The recently enacted 2020 Mexico tax reform (‘the Reform’) significantly modifies the taxation of income earned through foreign fiscally transparent vehicles, legal structures that are common in the private equity space. Investment funds often consolidate investments through a foreign fiscally transparent vehicle that does not have legal personality in its jurisdiction of formation (‘Foreign Transparent Vehicle’), which, in turn, invests in Mexican entities. The Reform affects the tax treatment of Mexican-source income received by the Foreign Transparent Vehicle, as well as the deductibility of the cross-border payments made by the Mexican entity. In contrast to the Reform´s general effective date of January 1, 2020, the changes to Foreign Transparent Vehicles are effective January 1, 2021.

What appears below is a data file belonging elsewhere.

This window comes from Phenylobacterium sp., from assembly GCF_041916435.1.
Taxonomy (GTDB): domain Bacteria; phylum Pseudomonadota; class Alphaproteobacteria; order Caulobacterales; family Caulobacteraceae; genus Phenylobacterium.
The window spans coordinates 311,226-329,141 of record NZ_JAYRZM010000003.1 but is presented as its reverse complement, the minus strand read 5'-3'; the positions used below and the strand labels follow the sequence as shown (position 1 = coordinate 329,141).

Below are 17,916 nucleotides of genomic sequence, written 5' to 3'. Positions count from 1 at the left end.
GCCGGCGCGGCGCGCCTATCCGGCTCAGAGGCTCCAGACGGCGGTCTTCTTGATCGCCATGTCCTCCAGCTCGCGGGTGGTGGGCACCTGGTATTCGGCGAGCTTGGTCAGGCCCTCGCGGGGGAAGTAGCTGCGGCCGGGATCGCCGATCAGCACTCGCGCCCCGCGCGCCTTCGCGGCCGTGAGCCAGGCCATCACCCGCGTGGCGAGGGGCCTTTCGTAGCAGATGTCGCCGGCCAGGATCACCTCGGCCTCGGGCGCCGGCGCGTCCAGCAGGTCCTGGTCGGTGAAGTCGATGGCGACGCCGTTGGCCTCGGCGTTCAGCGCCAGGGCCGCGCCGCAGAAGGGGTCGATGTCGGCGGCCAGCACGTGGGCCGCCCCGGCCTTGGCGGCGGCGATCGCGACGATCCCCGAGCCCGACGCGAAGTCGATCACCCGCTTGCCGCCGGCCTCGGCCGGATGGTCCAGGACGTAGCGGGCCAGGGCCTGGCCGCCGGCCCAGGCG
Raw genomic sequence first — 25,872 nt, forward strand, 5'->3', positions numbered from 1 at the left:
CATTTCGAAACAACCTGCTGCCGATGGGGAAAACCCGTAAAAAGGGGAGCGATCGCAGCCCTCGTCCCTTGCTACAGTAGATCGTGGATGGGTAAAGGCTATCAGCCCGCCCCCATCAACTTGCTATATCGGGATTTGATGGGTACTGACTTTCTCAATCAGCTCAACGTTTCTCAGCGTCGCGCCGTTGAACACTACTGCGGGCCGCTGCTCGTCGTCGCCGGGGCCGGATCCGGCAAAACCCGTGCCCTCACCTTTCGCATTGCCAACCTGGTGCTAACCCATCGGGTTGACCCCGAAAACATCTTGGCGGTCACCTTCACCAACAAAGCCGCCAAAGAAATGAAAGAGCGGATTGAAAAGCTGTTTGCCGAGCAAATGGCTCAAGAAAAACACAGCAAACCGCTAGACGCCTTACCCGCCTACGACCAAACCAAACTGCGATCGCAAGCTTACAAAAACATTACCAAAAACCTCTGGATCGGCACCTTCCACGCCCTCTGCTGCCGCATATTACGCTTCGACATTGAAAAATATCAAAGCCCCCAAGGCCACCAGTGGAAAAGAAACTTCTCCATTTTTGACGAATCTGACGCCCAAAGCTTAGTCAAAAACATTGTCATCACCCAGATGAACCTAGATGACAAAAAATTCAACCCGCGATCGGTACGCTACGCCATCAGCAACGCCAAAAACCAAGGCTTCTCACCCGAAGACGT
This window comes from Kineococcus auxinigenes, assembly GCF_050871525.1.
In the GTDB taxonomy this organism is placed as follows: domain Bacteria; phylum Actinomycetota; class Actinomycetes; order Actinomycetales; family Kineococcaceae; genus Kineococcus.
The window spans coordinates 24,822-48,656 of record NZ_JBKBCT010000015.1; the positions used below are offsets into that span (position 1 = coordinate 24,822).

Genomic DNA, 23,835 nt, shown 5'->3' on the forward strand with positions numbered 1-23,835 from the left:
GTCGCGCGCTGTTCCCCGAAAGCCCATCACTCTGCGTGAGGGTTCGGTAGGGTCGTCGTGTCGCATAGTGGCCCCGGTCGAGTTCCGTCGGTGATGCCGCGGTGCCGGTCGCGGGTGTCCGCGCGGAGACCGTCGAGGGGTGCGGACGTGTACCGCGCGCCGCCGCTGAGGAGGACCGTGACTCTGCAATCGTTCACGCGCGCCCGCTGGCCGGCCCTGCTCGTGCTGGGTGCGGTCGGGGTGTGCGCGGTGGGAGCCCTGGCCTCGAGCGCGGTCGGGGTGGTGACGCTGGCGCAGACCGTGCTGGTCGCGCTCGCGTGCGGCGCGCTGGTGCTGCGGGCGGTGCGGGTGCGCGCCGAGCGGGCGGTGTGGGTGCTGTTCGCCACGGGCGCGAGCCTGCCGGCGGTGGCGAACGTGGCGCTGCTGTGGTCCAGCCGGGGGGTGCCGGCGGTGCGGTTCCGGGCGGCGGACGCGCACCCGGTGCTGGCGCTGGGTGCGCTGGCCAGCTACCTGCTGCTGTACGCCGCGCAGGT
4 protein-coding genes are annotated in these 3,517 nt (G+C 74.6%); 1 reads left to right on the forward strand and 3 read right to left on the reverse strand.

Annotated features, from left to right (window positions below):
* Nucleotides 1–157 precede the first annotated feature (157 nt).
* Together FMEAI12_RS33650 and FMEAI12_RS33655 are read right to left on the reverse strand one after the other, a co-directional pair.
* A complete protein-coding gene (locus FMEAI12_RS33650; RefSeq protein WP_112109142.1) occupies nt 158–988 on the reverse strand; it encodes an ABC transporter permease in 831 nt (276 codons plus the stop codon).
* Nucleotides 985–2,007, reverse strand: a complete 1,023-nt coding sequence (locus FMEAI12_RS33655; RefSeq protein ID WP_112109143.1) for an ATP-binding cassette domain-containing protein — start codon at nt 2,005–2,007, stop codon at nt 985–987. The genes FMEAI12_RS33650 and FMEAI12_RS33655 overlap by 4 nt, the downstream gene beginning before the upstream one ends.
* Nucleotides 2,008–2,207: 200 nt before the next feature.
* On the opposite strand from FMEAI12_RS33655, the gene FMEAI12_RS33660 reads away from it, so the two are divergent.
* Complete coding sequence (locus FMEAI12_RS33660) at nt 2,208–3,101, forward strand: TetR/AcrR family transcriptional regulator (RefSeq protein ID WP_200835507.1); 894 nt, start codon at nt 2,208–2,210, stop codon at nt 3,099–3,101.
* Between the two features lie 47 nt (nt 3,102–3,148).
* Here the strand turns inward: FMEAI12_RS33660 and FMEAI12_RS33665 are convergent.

Mexican investments structured through a Foreign Transparent Vehicle no longer may benefit from fiscal transparency effective January 1, 2021. The statutory exception provided for private equity funds requires that controls be put in place to gather and file with the Mexican government information regarding the individual fund members. Furthermore, the fund structure should be assessed before and after the change to fiscal transparency under the Article 28 non-deductibility rule to understand any impact to the effective tax rate of the Mexican entities. For new investments into Mexico, funds should consider structures that meet the new requirements for fiscal transparency and the deductibility of payments by the underlying Mexican entities.